Wednesday, December 14, 2011

Industry Advances Safe Harbor for Hedge Funds as Traders under Federal Tax Code Principles

The hedge fund industry proposes a three-prong safe harbor identifying funds whose activities in the financial markets are sufficiently continuous, regular and profit-motivated to qualify them, under applicable federal tax principles, as traders rather than investors. In a letter to the Massachusetts Department of Revenue, the Managed Funds Association said that whether a taxpayer is an investor or a trader for U.S. federal income tax, and thus Massachusetts tax purposes, is also a facts and circumstances determination resting on basic tax principles. The MFA agreed with the Department that it would promote good tax administration to have an objective safe harbor in the professionally managed fund context to help distinguish between investor funds and trader funds. The safe harbor is to be included in a draft Directive of the Department.

The Directive addresses tax issues with respect to professionally managed investment funds, such as hedge funds and private equity funds, that are treated as partnerships for federal and Massachusetts income tax purposes. If a professionally managed fund is determined to be engaged in the business of trading in securities, fund expenses are determined to be ordinary and necessary business expenses under Internal Revenue Code § 162. If the professionally managed fund is determined not to be a trader fund and instead is characterized as an investor fund, certain expenses flow through to the partner investors as IRC § 212 expenses. Massachusetts personal income tax law does not allow a deduction for investment-related IRC § 212 expenses and does not allow a deduction for IRC §163 investment interest expenses attributable to investor funds.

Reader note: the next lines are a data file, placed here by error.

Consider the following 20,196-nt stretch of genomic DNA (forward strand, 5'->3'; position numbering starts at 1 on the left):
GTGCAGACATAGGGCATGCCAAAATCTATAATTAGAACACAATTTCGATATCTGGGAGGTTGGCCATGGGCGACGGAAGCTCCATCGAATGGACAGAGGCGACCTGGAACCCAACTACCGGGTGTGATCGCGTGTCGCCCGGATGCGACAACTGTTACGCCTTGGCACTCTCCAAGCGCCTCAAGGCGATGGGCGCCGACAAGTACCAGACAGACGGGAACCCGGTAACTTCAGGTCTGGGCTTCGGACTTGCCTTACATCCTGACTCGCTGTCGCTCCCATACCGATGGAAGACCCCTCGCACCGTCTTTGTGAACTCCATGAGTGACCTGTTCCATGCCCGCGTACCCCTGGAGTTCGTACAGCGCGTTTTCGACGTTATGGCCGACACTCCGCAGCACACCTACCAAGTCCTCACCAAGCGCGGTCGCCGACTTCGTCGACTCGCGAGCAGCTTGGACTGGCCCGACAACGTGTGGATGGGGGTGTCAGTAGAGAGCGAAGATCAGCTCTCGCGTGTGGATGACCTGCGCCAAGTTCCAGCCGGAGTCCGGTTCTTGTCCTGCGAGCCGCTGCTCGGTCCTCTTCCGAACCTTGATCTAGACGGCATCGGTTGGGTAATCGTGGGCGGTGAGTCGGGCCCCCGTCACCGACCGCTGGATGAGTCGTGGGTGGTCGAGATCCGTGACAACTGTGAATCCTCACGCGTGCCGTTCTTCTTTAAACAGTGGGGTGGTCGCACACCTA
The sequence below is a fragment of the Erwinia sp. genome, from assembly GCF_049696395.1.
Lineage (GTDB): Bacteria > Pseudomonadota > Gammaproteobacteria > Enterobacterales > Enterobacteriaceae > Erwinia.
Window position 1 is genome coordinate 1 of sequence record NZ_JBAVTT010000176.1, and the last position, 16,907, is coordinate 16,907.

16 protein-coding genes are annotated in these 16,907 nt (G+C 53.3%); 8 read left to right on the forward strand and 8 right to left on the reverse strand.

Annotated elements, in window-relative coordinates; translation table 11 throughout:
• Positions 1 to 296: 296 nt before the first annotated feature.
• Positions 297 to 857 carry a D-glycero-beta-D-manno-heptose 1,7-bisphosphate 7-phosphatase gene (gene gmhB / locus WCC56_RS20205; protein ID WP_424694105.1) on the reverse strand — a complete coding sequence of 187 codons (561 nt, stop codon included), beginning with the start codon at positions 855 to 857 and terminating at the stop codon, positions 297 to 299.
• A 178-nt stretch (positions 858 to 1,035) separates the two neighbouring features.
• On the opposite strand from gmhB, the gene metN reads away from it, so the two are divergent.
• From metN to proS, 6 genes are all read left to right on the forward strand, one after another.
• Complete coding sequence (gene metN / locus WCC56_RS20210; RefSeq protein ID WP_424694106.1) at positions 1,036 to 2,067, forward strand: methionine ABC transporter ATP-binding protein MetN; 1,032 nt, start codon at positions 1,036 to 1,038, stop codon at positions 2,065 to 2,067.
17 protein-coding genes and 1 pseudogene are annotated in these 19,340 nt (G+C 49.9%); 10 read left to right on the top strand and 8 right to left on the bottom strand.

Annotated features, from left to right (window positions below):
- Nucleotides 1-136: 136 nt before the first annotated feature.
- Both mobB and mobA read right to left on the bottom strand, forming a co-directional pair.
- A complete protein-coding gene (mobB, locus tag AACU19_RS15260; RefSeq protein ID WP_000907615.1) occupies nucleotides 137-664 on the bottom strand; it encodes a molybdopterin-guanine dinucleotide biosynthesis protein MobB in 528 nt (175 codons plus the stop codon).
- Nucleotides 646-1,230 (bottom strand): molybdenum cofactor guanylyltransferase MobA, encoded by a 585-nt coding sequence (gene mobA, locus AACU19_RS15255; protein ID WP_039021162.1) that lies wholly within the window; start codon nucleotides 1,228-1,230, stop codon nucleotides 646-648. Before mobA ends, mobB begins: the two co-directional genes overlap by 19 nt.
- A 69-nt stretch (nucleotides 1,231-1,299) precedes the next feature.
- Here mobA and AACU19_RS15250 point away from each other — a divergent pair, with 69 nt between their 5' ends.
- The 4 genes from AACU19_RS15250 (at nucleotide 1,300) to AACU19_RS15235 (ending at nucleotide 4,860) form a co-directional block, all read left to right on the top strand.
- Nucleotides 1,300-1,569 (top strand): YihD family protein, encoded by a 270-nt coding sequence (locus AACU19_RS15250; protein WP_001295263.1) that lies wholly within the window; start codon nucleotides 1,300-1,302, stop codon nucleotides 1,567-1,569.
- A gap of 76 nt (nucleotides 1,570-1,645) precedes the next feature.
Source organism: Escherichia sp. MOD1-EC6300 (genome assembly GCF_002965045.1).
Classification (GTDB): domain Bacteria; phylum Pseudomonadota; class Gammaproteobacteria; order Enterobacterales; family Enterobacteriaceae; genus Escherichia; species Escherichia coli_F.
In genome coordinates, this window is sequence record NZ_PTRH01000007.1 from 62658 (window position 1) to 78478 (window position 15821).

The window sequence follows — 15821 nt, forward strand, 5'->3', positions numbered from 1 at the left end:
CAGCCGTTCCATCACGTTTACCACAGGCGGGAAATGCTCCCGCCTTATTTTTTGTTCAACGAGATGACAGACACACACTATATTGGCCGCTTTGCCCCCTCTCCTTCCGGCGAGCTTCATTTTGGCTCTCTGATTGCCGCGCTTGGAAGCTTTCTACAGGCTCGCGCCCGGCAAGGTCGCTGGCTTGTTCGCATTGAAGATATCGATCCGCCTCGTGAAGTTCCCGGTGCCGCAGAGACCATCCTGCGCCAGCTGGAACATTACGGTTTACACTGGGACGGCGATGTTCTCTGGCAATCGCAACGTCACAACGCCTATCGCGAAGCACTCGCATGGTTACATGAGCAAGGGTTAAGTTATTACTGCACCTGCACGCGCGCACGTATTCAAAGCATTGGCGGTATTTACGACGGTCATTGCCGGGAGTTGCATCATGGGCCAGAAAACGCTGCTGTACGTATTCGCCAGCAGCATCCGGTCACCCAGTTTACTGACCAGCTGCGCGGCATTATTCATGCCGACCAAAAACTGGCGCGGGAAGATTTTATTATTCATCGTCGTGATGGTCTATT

Under the safe harbor, a professionally managed hedge fund would qualify as a trader fund if the fund engages in trading activity with continuity and regularity, the primary purpose of that trading activity is to earn income or profit, and the fund’s tax disclosure and federal income tax filings do not reflect an intent that is inconsistent with trader status. A fund that does not meet one or more categories of the safe harbor test may still qualify as a trader fund based on the relevant facts and circumstances. In such cases, the application of the facts and circumstances test may take into consideration particular reasons why a fund does not meet the safe harbor test, such as unusual market conditions or unusual portfolio situations.

For example, certain events external to a fund may impact its trading strategy at a particular time, such as disruptions in one or more financial markets that result in increased costs to borrow and wide bid/ask spreads, which may limit trading opportunities for a particular fund. Circumstances internal to a fund may also impact its ability to meet the safe harbor. For example, certain tax rules, such as wash sales, straddles, original issue discount and similar rules that impact timing and character of income recognition may produce tax results that do not fully reflect the economic trading activity of the fund and skew the results under one or more of the safe harbor tests.

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